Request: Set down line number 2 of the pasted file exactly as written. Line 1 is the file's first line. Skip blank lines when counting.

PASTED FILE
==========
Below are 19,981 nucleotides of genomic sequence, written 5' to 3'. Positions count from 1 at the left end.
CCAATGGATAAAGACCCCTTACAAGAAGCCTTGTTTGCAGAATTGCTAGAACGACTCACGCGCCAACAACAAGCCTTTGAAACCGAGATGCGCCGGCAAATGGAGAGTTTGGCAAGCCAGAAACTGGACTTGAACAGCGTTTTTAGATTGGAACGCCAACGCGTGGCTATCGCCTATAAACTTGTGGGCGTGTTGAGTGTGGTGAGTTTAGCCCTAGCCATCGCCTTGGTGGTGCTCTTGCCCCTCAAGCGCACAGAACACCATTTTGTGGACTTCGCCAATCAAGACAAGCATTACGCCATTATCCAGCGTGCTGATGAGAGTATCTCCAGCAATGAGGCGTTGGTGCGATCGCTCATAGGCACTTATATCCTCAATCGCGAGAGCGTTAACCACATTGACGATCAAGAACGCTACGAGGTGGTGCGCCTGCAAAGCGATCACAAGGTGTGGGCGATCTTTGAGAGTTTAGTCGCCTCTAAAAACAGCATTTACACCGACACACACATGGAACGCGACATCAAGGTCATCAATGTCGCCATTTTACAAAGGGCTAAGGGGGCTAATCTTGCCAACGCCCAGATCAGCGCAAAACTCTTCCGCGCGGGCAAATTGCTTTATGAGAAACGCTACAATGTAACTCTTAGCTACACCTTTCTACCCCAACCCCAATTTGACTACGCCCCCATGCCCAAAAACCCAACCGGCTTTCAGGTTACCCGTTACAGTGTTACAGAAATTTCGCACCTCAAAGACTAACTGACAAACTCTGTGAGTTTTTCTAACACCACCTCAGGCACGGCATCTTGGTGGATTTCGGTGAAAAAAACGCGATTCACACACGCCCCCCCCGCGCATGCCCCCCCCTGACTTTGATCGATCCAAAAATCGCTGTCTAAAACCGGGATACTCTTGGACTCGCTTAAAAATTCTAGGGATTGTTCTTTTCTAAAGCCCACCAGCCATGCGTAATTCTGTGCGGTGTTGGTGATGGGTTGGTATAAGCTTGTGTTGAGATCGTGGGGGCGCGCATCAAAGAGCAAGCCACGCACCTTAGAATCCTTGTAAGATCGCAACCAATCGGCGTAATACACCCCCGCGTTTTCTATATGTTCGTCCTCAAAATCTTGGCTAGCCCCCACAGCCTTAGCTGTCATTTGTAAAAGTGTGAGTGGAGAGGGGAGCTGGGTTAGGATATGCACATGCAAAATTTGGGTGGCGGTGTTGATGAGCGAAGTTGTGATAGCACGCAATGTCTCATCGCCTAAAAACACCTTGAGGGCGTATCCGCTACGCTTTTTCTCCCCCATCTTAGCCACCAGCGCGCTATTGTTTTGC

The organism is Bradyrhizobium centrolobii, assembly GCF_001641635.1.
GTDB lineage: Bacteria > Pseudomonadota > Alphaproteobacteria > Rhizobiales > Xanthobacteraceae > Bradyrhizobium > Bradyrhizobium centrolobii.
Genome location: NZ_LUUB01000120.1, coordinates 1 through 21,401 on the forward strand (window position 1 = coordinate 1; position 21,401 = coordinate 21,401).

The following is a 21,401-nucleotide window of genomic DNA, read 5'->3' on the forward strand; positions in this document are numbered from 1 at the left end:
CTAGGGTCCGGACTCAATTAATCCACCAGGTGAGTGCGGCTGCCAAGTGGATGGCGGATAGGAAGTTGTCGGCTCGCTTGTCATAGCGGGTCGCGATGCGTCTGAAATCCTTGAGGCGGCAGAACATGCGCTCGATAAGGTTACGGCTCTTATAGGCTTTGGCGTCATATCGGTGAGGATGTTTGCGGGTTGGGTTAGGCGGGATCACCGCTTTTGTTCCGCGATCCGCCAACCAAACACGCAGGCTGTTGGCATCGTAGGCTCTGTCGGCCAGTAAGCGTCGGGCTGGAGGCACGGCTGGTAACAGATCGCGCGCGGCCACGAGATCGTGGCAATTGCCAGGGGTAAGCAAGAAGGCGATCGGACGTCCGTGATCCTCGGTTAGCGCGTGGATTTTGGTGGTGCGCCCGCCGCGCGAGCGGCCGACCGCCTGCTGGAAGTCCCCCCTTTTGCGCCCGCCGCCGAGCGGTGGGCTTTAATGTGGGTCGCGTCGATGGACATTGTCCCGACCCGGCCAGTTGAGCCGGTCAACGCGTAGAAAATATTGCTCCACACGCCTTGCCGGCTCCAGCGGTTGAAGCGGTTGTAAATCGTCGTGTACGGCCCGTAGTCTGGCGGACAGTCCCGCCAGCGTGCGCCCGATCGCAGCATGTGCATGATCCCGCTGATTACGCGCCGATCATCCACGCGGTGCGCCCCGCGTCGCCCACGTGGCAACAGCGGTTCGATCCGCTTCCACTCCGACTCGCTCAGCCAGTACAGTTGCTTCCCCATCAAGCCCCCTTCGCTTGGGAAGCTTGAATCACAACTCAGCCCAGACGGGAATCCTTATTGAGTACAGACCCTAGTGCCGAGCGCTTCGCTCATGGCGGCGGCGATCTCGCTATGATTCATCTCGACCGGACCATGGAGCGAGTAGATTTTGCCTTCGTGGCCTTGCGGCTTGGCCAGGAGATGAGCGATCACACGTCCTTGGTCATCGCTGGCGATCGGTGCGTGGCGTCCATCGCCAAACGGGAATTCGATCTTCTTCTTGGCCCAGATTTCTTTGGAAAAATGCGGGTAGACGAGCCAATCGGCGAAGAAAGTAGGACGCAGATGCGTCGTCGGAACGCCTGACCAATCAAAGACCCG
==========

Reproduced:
CCAATGGATAAAGACCCCTTACAAGAAGCCTTGTTTGCAGAATTGCTAGAACGACTCACGCGCCAACAACAAGCCTTTGAAACCGAGATGCGCCGGCAAATGGAGAGTTTGGCAAGCCAGAAACTGGACTTGAACAGCGTTTTTAGATTGGAACGCCAACGCGTGGCTATCGCCTATAAACTTGTGGGCGTGTTGAGTGTGGTGAGTTTAGCCCTAGCCATCGCCTTGGTGGTGCTCTTGCCCCTCAAGCGCACAGAACACCATTTTGTGGACTTCGCCAATCAAGACAAGCATTACGCCATTATCCAGCGTGCTGATGAGAGTATCTCCAGCAATGAGGCGTTGGTGCGATCGCTCATAGGCACTTATATCCTCAATCGCGAGAGCGTTAACCACATTGACGATCAAGAACGCTACGAGGTGGTGCGCCTGCAAAGCGATCACAAGGTGTGGGCGATCTTTGAGAGTTTAGTCGCCTCTAAAAACAGCATTTACACCGACACACACATGGAACGCGACATCAAGGTCATCAATGTCGCCATTTTACAAAGGGCTAAGGGGGCTAATCTTGCCAACGCCCAGATCAGCGCAAAACTCTTCCGCGCGGGCAAATTGCTTTATGAGAAACGCTACAATGTAACTCTTAGCTACACCTTTCTACCCCAACCCCAATTTGACTACGCCCCCATGCCCAAAAACCCAACCGGCTTTCAGGTTACCCGTTACAGTGTTACAGAAATTTCGCACCTCAAAGACTAACTGACAAACTCTGTGAGTTTTTCTAACACCACCTCAGGCACGGCATCTTGGTGGATTTCGGTGAAAAAAACGCGATTCACACACGCCCCCCCCGCGCATGCCCCCCCCTGACTTTGATCGATCCAAAAATCGCTGTCTAAAACCGGGATACTCTTGGACTCGCTTAAAAATTCTAGGGATTGTTCTTTTCTAAAGCCCACCAGCCATGCGTAATTCTGTGCGGTGTTGGTGATGGGTTGGTATAAGCTTGTGTTGAGATCGTGGGGGCGCGCATCAAAGAGCAAGCCACGCACCTTAGAATCCTTGTAAGATCGCAACCAATCGGCGTAATACACCCCCGCGTTTTCTATATGTTCGTCCTCAAAATCTTGGCTAGCCCCCACAGCCTTAGCTGTCATTTGTAAAAGTGTGAGTGGAGAGGGGAGCTGGGTTAGGATATGCACATGCAAAATTTGGGTGGCGGTGTTGATGAGCGAAGTTGTGATAGCACGCAATGTCTCATCGCCTAAAAACACCTTGAGGGCGTATCCGCTACGCTTTTTCTCCCCCATCTTAGCCACCAGCGCGCTATTGTTTTGC